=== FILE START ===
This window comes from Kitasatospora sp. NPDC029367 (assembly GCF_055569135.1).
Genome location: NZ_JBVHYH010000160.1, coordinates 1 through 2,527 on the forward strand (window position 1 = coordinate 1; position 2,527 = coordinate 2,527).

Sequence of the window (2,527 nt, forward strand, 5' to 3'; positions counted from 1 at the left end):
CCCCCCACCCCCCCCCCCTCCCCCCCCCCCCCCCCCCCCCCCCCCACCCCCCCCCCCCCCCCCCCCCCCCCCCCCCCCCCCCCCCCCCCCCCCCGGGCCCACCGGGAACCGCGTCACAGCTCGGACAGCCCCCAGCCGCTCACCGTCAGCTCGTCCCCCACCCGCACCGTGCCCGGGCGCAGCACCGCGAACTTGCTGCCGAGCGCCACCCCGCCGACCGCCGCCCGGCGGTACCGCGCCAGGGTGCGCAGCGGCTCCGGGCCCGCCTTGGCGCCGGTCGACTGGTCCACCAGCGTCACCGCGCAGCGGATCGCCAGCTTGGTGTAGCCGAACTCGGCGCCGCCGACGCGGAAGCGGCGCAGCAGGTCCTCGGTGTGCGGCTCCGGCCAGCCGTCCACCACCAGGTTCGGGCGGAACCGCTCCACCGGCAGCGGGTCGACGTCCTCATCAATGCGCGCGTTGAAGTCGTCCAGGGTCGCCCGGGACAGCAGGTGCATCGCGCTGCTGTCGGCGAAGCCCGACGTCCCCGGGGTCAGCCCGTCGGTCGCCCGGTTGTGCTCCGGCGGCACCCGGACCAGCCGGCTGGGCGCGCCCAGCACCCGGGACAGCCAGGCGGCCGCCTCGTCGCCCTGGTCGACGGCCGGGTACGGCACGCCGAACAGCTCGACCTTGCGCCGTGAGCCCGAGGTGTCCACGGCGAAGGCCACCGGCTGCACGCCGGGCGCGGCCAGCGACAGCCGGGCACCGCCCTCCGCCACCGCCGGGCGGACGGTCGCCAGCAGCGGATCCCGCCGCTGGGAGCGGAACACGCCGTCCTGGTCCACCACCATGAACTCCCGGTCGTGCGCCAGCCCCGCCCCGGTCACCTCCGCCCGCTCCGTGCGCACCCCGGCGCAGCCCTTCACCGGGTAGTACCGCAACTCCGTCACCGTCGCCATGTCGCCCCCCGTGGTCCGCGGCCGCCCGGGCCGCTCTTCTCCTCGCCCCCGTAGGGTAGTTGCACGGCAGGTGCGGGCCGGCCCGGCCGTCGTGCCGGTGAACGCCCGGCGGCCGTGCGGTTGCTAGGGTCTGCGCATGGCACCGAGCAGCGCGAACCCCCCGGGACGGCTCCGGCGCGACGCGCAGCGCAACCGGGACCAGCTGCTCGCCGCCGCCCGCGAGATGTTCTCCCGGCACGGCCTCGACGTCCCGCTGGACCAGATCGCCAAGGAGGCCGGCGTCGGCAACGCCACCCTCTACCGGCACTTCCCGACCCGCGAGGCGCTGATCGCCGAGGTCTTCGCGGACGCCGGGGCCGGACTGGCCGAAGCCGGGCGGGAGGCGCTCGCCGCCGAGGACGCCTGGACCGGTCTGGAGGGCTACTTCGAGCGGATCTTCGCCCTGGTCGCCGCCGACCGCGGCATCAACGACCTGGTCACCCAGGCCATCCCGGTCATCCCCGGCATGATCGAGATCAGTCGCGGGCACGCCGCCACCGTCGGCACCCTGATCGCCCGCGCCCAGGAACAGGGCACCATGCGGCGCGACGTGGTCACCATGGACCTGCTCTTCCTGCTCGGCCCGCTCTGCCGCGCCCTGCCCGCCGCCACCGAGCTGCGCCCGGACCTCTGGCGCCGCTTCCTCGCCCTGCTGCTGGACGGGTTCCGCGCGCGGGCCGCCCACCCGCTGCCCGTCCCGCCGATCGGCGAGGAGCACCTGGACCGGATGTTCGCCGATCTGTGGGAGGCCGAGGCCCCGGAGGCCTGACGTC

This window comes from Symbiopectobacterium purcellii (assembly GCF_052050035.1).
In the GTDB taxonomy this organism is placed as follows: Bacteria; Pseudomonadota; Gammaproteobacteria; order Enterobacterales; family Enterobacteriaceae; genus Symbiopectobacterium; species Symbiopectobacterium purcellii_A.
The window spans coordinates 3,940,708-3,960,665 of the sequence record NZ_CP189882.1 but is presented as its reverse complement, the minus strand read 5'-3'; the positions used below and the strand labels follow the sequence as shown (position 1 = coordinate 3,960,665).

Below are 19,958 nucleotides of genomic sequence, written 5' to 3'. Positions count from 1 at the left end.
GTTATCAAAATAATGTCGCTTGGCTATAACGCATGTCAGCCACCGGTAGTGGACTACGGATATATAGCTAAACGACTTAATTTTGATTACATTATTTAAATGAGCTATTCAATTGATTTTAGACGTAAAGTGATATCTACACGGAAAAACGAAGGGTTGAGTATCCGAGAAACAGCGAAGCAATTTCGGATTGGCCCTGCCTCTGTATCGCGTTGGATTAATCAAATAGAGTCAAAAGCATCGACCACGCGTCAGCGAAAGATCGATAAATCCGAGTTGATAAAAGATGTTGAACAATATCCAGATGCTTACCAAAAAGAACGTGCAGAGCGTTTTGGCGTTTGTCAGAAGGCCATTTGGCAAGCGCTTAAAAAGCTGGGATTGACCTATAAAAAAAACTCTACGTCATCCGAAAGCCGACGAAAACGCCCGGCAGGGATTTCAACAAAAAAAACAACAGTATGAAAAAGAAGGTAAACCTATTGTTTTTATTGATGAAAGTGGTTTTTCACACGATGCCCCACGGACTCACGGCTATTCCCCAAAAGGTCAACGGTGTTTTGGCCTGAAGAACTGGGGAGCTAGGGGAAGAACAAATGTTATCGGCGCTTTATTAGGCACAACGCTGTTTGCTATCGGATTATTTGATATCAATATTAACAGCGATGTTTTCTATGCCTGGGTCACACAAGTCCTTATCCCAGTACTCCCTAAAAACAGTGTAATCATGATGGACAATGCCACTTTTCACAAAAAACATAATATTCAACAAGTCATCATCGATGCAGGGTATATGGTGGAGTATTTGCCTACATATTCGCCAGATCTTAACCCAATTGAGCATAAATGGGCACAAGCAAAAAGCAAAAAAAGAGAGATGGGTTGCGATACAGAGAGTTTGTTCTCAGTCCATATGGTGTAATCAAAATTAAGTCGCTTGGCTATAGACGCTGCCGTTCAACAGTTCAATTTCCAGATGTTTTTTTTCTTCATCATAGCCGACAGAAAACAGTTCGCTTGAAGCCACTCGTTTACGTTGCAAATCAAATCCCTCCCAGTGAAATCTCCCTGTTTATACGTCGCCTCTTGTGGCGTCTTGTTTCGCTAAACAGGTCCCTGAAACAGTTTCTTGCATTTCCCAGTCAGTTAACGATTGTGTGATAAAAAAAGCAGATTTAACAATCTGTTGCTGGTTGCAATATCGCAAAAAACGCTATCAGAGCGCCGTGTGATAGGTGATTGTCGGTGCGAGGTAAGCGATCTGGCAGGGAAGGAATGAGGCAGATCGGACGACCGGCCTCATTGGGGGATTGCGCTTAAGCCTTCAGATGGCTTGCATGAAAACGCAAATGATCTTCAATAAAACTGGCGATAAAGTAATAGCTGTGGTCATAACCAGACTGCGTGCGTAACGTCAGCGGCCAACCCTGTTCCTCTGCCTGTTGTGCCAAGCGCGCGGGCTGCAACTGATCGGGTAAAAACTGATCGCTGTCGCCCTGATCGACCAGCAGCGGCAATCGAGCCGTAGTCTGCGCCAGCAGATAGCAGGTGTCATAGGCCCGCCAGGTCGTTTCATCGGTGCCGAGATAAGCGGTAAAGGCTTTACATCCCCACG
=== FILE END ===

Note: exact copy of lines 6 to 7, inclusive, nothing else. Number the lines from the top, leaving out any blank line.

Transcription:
In the GTDB taxonomy this organism is placed as follows: Bacteria; Pseudomonadota; Gammaproteobacteria; order Enterobacterales; family Enterobacteriaceae; genus Symbiopectobacterium; species Symbiopectobacterium purcellii_A.
The window spans coordinates 3,940,708-3,960,665 of the sequence record NZ_CP189882.1 but is presented as its reverse complement, the minus strand read 5'-3'; the positions used below and the strand labels follow the sequence as shown (position 1 = coordinate 3,960,665).